Just east of the outlet of the River Char on Charmouth beach, in the area close to Raffey’s Ledge, the upper shore is strewn with many large irregular stones. Amongst these, the most noticeable are those with white patterns and lines, which on closer inspection turn out to be crystalline calcite-filled cracks in the matrix of the rock. I have been looking at these strange stones over the years and wondering what they were (see the earlier post Pebbles with white lines on Charmouth beach). Now I think I have the answer. They are the worn remnants of the inner cores of Birchi Nodules. Birchi Nodules appear high in the cliff above this section of shore and have a complex structure resulting from a series of processes in the sediments that took place millions of years ago before the sediments compacted into rock. The large ovoid or discoid Birchi Nodules can be seen scattered along a line below the more continuous stratified rocky Birchi Tabular Bed at the top of the cliff. The rest of the cliff below is mostly composed of darker thinly-bedded shales.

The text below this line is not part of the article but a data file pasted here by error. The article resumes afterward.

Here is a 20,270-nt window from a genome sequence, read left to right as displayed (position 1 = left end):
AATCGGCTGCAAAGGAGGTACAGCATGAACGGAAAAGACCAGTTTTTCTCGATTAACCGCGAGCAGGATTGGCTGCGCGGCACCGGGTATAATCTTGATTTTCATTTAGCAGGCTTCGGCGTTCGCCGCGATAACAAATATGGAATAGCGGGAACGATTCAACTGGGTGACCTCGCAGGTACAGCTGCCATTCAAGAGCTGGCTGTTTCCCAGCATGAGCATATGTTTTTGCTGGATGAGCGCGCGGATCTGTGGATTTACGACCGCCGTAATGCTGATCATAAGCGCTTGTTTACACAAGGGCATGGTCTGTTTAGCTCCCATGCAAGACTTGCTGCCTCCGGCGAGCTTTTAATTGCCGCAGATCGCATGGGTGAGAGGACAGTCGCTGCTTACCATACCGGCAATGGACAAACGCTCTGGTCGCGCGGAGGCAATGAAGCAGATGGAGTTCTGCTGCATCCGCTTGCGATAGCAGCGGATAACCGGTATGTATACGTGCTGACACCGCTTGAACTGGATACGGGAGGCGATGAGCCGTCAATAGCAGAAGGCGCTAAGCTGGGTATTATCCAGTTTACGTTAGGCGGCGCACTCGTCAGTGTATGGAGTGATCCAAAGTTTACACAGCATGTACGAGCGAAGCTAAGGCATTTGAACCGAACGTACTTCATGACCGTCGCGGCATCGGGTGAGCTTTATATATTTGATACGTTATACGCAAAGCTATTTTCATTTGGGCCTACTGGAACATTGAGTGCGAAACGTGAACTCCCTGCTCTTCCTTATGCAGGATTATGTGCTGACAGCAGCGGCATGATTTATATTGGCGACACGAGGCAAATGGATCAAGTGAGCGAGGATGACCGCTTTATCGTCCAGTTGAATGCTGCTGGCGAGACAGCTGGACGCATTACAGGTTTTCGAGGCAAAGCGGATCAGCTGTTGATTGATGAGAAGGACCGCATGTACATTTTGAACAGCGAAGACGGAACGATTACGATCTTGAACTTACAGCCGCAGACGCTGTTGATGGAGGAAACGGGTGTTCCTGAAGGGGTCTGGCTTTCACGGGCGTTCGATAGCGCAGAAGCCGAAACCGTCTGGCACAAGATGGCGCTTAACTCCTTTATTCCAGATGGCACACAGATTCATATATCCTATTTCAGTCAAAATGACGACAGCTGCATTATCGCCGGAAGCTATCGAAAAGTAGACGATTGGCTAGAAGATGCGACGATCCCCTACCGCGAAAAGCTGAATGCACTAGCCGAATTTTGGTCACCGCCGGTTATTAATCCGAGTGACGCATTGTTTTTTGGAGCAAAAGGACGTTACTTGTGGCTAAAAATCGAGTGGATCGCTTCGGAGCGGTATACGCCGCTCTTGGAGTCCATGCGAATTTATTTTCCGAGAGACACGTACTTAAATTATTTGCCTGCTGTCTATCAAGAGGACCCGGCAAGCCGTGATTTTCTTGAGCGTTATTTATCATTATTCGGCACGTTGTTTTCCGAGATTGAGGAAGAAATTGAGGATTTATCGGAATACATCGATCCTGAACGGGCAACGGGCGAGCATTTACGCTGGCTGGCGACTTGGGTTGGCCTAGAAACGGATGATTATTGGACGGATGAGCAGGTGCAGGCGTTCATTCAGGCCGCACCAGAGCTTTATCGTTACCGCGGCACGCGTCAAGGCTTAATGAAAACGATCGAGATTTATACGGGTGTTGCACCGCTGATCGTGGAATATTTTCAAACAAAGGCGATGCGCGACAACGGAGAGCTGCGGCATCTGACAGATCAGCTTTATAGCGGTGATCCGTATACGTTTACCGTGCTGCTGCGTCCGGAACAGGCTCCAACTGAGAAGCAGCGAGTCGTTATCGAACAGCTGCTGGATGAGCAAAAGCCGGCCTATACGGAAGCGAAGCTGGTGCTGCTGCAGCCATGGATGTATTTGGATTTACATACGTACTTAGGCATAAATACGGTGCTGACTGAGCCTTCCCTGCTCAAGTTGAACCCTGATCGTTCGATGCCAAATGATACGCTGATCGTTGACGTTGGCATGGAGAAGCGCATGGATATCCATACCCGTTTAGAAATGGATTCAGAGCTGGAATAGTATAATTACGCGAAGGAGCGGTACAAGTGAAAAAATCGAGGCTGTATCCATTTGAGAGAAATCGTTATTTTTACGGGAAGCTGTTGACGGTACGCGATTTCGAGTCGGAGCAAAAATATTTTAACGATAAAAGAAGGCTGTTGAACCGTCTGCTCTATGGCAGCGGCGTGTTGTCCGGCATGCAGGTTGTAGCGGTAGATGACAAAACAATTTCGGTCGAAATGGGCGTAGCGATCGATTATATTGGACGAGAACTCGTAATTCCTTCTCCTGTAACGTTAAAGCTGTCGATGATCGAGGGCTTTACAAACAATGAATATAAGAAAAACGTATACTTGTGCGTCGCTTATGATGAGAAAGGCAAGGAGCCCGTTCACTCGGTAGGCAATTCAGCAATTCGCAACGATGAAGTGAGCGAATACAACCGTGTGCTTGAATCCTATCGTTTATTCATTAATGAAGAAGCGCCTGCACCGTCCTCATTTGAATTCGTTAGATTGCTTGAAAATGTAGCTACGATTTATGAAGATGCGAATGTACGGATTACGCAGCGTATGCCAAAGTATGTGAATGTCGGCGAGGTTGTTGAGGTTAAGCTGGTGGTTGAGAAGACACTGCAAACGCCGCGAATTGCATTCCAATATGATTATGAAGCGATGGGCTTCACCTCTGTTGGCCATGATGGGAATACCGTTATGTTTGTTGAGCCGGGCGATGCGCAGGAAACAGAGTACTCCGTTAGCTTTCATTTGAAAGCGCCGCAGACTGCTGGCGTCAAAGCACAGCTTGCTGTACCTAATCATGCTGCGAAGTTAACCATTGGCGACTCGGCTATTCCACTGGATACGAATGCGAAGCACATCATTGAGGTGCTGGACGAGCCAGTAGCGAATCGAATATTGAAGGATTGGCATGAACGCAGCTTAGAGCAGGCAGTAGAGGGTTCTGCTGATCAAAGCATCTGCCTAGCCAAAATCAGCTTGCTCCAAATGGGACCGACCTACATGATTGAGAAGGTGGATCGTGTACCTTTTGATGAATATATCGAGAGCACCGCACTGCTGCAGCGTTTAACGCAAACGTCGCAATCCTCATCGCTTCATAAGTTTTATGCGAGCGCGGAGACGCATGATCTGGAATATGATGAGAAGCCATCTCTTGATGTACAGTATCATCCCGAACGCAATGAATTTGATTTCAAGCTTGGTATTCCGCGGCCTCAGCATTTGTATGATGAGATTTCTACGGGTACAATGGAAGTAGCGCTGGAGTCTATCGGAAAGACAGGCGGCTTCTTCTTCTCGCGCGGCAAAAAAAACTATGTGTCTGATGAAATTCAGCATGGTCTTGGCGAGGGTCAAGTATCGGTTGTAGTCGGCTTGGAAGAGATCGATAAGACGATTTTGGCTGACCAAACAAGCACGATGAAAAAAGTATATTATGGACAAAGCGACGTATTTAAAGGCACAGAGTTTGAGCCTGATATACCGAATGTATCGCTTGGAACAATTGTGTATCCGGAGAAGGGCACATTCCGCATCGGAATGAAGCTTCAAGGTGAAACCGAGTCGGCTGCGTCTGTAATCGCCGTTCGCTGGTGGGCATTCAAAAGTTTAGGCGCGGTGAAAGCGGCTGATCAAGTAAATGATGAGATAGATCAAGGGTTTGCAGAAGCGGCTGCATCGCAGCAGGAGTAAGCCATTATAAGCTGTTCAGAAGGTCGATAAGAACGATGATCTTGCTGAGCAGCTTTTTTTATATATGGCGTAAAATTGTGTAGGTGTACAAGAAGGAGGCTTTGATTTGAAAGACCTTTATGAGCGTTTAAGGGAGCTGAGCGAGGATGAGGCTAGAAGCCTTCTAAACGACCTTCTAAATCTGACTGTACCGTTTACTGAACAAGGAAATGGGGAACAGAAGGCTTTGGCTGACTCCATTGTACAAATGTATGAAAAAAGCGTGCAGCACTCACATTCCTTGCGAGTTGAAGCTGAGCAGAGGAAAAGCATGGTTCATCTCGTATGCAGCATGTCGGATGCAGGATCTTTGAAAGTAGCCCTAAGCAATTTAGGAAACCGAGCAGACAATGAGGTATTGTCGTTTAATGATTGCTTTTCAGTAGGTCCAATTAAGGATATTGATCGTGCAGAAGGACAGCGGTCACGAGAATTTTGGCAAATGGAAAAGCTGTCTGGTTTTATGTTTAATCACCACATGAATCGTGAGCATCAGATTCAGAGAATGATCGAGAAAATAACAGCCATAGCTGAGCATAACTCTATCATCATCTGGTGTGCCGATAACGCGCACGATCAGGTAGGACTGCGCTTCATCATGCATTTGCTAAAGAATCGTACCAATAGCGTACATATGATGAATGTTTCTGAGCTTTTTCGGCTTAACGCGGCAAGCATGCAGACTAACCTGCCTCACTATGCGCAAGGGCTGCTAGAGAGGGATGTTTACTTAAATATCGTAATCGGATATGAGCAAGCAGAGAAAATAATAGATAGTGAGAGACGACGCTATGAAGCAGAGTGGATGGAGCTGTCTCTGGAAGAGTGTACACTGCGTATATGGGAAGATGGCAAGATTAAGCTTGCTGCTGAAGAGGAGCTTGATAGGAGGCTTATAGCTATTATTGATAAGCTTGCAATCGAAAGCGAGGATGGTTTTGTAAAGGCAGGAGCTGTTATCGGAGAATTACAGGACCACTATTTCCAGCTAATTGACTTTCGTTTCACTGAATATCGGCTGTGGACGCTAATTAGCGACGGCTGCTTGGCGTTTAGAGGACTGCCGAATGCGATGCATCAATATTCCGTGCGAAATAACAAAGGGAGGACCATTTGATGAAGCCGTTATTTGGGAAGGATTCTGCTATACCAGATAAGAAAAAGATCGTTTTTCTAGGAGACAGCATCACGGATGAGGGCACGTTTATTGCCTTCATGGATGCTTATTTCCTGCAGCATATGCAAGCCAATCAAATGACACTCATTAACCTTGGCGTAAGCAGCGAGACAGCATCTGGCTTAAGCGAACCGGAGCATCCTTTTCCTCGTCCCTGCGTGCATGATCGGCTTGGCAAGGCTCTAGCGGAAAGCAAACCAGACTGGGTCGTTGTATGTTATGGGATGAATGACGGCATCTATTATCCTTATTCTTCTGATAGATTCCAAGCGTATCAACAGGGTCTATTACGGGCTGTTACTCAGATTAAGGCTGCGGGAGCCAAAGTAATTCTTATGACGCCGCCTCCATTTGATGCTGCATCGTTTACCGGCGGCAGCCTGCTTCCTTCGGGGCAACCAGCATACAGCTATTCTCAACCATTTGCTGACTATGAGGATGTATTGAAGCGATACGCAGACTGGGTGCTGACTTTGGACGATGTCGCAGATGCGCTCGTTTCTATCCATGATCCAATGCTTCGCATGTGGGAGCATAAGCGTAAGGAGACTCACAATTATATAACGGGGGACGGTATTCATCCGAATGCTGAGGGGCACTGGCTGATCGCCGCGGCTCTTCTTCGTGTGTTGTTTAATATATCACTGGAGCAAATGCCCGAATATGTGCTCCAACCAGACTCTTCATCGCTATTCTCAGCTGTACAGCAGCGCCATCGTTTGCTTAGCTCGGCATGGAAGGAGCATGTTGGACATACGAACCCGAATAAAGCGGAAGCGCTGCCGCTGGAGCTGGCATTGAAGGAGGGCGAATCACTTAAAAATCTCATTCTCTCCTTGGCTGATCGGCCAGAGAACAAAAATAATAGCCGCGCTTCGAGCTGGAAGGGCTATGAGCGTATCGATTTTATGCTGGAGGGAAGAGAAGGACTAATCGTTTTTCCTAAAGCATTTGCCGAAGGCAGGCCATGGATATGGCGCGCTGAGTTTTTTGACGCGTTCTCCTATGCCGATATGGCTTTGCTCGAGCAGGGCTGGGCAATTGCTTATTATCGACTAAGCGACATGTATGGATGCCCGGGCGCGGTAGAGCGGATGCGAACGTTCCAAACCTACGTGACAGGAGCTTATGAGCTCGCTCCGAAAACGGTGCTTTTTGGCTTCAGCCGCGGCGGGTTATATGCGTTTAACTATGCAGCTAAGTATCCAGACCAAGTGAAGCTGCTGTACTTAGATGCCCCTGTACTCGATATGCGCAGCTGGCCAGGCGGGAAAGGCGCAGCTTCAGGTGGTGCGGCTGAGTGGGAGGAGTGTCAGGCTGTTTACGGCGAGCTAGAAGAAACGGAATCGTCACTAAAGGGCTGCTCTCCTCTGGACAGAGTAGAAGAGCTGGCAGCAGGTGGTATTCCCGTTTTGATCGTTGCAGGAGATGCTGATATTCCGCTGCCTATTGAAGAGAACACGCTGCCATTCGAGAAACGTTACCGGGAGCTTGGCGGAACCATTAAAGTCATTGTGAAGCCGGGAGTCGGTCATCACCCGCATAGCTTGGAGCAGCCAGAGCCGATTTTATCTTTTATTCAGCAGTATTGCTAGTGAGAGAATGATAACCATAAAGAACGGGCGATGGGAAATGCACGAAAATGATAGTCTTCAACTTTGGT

These remnants of the inner cores of Birchi Nodules are also a kind of septarian nodule. The stones illustrated here from Charmouth are partial remains that have been worn smooth by rolling around on the beach for a long time. Further east along the coast at Ringstead I have seen complete septarian nodules that have freshly fallen from the cliff face of a different type of rock formation (Septarian Nodules at Ringstead).
[I found out about Birchi Nodules from the most excellent on-line resource for the geology of the Dorset Coast written by Ian West. This is a veritable cornucopia of information but requires that you continuously scroll down the page to locate the items in which you are interested. It is well worth the effort if you really want to find out the information.]